As those of you who read this blog will know I have been talking about a technique called hop bursting recently. I first tried it back in Nov 2009 whilst brewing my Dog Fish Head 90min without really knowing how the technique worked. I came across it again last week when I brewed Northern Brewers 115th Dream Imperial IPA, which shipped with over 1 lb of hops. How can you add 1 lb of hops to a 5 gallon brew and it not taste disgusting? I was curious and wanted to find out more, especially given how clean the bottom of boil kettle was where the hops had settled while cooling.
First up lets quickly review the big hop post I did a few back. First thing to remember are the Alpha Acids, these cause bittering and are not very water soluble so require an hour of boiling to fully extract. Then there are the Beta Acids, these are water soluble and actually evaporate if left too long in the water. Beta acids provide the hop aroma and flavour. The more the beta acids evaporate the less the aroma which is why we have flavour additions with 10-15mins of a boil to go and aroma at 0 mins.
Hop bursting is a technique used to impart massive amounts of hop flavour and aroma by adding large amounts of hops at the end of the boil, typically beginning at the last 20 mins. Some bitterness will be extracted (use the formula in the hop post and replace the 60 with 15 and play around with the hop quantity and see how much more you would need) so in order to get the same level as a 60 min boil we need a lot more hops. Here is a simple example. In the hop post we calculated the IBU’s for a recipe with a 60 min and a 15 min addition, it was approx 29 for a 2.5 gl batch using 1.2 oz of hops. What if we want to create a 29 IBU recipe with a big hop aroma and flavour using hop bursting with no bittering hops at the beginning of the boil.
Here is the same formula used in the hop post but this time using 4 additions a 15 min, 10, min, 5 min and 1 (assuming we are a using a generic 4.5% alpha hop in pellet form, same batch size and OG).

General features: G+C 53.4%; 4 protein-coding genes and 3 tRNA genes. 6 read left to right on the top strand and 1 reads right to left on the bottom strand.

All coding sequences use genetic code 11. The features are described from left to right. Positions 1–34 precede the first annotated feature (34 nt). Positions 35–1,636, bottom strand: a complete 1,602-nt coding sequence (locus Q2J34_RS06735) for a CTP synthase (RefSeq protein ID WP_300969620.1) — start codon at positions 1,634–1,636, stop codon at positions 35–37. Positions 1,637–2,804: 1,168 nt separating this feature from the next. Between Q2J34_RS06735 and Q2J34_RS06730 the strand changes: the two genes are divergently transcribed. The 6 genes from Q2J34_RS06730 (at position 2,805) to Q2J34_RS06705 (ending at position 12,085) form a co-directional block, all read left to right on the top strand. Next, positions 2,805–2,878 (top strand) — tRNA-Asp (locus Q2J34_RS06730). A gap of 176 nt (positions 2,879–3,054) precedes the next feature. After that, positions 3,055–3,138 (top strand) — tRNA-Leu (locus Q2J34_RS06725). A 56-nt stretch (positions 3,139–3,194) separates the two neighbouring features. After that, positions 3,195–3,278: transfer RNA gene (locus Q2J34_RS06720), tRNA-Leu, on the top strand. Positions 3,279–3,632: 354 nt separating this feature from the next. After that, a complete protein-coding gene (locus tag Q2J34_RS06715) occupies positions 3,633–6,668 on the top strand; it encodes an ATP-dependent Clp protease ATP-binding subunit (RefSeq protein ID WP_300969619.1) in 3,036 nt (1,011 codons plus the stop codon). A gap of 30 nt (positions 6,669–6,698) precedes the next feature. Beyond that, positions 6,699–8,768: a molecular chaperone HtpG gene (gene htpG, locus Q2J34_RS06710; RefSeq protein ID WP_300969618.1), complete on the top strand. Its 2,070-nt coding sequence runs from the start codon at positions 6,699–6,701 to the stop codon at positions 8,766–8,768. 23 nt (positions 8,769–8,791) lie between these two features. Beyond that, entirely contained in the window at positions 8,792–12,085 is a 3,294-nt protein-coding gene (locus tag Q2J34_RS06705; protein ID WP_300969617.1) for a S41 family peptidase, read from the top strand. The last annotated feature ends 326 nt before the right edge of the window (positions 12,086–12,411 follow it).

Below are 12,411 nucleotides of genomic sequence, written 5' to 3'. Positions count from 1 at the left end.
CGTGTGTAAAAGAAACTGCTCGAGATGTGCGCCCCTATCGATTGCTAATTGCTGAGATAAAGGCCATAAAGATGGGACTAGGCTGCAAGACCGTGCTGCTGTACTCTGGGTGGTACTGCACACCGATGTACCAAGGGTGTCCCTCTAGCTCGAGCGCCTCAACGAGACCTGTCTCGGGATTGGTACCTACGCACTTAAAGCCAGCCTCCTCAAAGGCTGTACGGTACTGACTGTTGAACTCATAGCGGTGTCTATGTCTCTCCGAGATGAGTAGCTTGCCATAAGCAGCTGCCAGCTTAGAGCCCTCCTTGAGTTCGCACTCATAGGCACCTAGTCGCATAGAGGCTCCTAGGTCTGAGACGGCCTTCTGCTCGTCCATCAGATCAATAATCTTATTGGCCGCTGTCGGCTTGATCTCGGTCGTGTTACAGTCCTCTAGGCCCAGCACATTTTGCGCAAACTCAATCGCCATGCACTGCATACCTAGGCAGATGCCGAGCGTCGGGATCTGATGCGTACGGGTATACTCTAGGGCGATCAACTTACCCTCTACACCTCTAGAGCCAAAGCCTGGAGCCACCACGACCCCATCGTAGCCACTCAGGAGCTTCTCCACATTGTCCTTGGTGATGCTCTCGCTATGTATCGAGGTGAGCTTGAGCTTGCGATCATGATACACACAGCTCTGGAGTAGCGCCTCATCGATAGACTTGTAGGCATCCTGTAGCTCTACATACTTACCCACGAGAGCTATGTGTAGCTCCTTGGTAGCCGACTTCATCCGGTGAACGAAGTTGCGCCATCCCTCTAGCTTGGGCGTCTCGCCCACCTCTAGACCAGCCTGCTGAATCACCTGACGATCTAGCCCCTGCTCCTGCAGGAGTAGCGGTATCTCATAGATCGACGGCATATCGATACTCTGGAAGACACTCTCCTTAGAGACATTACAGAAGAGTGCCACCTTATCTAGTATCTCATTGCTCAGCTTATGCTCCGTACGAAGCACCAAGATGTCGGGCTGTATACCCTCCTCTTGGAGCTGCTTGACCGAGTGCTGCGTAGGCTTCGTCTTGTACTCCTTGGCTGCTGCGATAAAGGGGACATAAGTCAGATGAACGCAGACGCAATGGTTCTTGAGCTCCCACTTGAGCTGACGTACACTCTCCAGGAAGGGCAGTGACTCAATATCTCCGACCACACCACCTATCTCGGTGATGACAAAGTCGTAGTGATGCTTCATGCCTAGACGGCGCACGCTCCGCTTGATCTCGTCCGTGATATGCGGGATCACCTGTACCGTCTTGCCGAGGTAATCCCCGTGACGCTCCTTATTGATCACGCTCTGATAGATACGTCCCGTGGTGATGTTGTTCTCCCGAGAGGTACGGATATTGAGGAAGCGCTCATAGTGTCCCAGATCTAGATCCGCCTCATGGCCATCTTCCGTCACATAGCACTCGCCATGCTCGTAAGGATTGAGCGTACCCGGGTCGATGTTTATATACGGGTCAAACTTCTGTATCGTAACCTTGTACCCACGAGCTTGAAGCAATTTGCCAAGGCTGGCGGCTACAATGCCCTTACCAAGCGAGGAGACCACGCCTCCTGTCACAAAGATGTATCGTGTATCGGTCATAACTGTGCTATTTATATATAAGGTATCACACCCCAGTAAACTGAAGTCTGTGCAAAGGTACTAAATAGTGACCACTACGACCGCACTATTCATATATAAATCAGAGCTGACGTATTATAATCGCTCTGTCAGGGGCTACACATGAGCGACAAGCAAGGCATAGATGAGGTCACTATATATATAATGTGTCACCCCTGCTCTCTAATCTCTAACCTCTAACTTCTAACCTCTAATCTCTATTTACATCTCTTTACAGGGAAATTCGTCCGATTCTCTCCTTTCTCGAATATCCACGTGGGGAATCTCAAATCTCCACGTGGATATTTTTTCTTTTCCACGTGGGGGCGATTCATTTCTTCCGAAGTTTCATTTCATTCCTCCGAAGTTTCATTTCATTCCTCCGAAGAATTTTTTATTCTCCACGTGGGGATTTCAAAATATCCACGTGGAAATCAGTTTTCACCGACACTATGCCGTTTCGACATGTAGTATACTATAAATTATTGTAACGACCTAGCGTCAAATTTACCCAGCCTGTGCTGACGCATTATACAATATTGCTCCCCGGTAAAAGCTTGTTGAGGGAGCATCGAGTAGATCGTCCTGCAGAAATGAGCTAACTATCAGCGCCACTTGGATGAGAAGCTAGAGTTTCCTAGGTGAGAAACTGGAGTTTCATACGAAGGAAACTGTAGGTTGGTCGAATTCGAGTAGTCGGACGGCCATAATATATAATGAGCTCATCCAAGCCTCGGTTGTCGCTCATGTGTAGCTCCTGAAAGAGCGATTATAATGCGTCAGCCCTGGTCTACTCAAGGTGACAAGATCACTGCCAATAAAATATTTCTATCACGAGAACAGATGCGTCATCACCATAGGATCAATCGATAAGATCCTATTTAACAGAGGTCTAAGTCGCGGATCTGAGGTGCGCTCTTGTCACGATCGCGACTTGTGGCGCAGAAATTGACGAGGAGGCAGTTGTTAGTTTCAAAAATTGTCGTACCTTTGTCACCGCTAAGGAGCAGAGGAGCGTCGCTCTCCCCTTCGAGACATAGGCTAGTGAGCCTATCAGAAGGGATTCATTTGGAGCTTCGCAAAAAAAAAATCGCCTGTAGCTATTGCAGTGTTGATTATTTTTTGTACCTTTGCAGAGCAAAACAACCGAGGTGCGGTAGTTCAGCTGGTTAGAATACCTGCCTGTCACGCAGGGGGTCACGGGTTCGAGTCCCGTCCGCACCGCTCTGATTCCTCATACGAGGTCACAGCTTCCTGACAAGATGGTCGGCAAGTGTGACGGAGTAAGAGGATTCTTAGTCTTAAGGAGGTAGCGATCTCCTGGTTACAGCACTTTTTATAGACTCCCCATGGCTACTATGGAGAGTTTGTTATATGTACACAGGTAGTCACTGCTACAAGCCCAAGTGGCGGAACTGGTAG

First calculate the utilization for each addition
15 min: ( 1.65 * 0.000125^( 1.060 – 1 ) ) * ( ( 1 – 2.72^( -0.04 * 15 ) ) / 4.14 ) = 11.54%
10 min: ( 1.65 * 0.000125^( 1.060 – 1 ) ) * ( ( 1 – 2.72^( -0.04 * 10 ) ) / 4.14 ) = 8.43%
5 min: ( 1.65 * 0.000125^( 1.060 – 1 ) ) * ( ( 1 – 2.72^( -0.04 * 5 ) ) / 4.14 ) = 4.64%
1 min: ( 1.65 * 0.000125^( 1.060 – 1 ) ) * ( ( 1 – 2.72^( -0.04 * 1 ) ) / 4.14 ) = 1%
Next calculate the IBU for each addition given its utilization and add them all together to make the final total.
15 min: 11.54 * ( 0.5 * ( 4.5 / 100 ) * 7490 ) / 2.5 = 7.78
10 min: 8.43 * ( 1 * ( 4.5 / 100 ) * 7490 ) / 2.5 = 11.37
5 min: 4.64 * ( 1 * ( 4.5 / 100 ) * 7490 ) / 2.5 = 6.25
1 min: 1 * ( 3 * ( 4.5 / 100 ) * 7490 ) / 2.5 = 4.06
Total IBU = 29.46
So we have an ale with the same IBU made with the same hops as the traditional bittering method except the hop load is 5 1/2 oz as compared with 1.2 oz giving us an really BIG hop flavour and aroma. Another advantage for homebrewers like myself that do not own filtration equipment is strong hoppy IPA’s can be made without the need for a dry hop addition and all the additional complexities that come along with the process.
So go ahead and try the NB recipe, its a 1 lb of hops for a 5 gallon brew, have no idea how it will turn out but I love the quote on the web site which I will end this post with:
If you serve this beer to a Michelob Ultra drinker, he or she will cry. If life were a 1950s horror flick, this I2PA would climb out of the fermenter and turn on its master. Your dentist does not want you to brew or drink this beer. Sorry in advance about your tooth enamel